Strength in US dollar to come off mid-2017: JPMorgan

JPMorgan isn't bullish on the dollar

Interest rate hikes by the United States Federal Reserve would only guarantee strength for the greenback in the near term before reserve currencies such as euro and yen outperform it, a JPMorgan economist said Wednesday.

Sally Auld, chief economist and head of fixed income and currency strategy for Australia and New Zealand at JPMorgan, said some of U.S. President Donald Trump's campaign rhetoric, if taken to fruition, could be damaging to the currency.

Her comments came ahead of a Fed decision that is widely expected to result in a rate hike. The U.S. central bank started its two-day monetary policy meeting on Tuesday, and will release its post-meeting statement and hold a news conference on Wednesday.

JPMorgan expects to see four interest rate hikes this year.

"We're not particularly bullish on U.S. dollar over the medium term but we do acknowledge that there's probably scope for a couple of percent more rally in the U.S. dollar near term," she said on CNBC's "Street Signs."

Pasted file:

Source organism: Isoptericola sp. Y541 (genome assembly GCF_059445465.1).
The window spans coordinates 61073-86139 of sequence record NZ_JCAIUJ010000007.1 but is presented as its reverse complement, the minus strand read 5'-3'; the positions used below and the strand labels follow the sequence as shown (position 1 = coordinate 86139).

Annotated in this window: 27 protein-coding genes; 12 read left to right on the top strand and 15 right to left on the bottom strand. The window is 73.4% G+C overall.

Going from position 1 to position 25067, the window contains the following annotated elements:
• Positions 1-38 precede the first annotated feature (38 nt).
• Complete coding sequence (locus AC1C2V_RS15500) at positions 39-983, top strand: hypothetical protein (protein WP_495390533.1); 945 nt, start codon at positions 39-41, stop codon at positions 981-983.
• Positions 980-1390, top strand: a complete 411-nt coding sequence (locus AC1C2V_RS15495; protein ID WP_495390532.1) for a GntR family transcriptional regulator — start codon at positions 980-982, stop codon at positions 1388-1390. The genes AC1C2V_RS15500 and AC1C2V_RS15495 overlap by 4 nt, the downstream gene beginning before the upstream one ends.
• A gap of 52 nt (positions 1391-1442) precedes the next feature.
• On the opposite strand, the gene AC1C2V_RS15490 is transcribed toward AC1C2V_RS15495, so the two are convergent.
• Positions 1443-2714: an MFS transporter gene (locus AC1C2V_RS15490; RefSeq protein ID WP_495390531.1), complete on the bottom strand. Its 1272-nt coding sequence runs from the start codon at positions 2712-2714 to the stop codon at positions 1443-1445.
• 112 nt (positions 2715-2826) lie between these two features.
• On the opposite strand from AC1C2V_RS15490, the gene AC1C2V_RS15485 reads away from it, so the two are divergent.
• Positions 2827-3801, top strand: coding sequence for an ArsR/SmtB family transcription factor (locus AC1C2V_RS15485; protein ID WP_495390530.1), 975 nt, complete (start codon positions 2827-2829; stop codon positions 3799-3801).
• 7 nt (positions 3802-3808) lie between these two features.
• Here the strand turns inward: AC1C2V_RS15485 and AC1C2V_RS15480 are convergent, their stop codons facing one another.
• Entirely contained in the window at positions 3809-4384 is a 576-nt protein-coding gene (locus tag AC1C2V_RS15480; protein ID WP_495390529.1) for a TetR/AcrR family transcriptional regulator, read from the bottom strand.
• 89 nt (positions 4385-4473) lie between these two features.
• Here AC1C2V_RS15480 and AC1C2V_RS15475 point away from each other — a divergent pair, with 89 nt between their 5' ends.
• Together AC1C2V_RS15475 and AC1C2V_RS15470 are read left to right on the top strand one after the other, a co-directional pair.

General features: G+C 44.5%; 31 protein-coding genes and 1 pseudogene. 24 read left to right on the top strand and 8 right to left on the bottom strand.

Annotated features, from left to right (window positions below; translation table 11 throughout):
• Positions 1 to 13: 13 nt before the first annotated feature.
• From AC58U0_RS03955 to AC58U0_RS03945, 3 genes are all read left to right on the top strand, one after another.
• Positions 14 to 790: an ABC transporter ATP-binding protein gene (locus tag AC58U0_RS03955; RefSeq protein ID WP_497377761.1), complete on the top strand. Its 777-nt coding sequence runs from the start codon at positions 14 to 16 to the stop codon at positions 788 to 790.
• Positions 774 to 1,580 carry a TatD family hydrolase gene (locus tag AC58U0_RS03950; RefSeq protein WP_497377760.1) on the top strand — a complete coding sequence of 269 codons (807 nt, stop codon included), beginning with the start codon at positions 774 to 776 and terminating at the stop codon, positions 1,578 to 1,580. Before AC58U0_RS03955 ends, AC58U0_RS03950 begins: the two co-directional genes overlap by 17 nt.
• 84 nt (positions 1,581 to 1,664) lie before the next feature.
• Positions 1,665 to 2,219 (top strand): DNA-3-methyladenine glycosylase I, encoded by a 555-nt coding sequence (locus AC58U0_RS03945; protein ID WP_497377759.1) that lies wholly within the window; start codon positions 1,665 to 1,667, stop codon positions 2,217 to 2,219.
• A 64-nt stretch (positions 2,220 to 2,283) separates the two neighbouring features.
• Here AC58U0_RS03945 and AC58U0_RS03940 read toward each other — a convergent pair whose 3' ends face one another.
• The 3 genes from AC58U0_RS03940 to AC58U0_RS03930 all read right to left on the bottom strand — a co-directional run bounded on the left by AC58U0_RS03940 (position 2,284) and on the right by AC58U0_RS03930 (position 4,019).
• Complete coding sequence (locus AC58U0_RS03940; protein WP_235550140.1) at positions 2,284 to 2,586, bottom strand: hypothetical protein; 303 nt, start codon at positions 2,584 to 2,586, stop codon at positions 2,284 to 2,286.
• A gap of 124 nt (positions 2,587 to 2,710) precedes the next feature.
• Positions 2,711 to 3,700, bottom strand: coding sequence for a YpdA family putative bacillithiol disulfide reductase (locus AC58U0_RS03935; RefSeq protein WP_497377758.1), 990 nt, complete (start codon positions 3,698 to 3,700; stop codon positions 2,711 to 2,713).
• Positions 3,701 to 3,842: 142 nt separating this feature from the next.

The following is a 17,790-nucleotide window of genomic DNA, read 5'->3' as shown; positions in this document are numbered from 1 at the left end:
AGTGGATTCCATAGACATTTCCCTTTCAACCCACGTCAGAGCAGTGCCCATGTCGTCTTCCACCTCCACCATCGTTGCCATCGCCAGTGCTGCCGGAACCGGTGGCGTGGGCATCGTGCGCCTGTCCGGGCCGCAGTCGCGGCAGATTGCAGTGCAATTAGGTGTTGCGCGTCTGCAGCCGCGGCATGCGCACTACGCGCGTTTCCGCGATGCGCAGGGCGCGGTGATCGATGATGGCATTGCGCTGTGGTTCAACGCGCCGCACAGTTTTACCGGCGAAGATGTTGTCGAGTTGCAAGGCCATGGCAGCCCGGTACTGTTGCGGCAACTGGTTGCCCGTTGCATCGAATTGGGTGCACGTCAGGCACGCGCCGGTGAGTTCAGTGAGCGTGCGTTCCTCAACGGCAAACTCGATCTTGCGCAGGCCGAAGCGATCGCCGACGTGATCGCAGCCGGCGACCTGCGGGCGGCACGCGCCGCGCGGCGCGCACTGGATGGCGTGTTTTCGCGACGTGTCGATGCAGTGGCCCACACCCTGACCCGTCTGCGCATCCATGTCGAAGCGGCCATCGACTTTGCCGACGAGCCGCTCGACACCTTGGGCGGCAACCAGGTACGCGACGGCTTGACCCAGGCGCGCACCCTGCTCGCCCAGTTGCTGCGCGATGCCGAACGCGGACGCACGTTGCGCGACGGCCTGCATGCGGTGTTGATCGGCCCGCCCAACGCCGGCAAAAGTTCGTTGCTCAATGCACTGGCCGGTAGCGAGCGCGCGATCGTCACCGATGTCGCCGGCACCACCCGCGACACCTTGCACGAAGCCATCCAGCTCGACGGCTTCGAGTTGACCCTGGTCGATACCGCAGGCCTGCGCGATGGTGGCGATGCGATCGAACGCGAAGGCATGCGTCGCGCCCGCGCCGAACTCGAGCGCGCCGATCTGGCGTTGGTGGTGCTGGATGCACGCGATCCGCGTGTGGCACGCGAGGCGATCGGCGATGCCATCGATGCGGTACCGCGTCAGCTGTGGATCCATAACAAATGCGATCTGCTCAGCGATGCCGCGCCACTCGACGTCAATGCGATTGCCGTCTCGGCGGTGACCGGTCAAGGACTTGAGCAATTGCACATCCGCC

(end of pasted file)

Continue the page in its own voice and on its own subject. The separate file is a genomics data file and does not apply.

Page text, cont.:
"Our sense at JPMorgan is that we're not going to see dollar strength ride through 2017. In fact, we believe that around mid-year, mid-2017, we're going to see… the focus shift away from what's going on with U.S. monetary policy towards what's going on with European and Japanese monetary policies. So, our forecasts reflect the scope for reserve currencies like the euro and the yen to outperform the U.S. dollar."

Auld said the bank sees further upside for the euro given the "more hawkish tone" adopted by European Central Bank (ECB) President Mario Draghi in a recent statement. She said she expects the ECB to start lifting rates in 2018 "if everything goes according to plan."

On the British pound sterling, JPMorgan expects the currency to weaken in the next one to two years due to the risk that the United Kingdom may experience a "disruptive exit" from the European Union.

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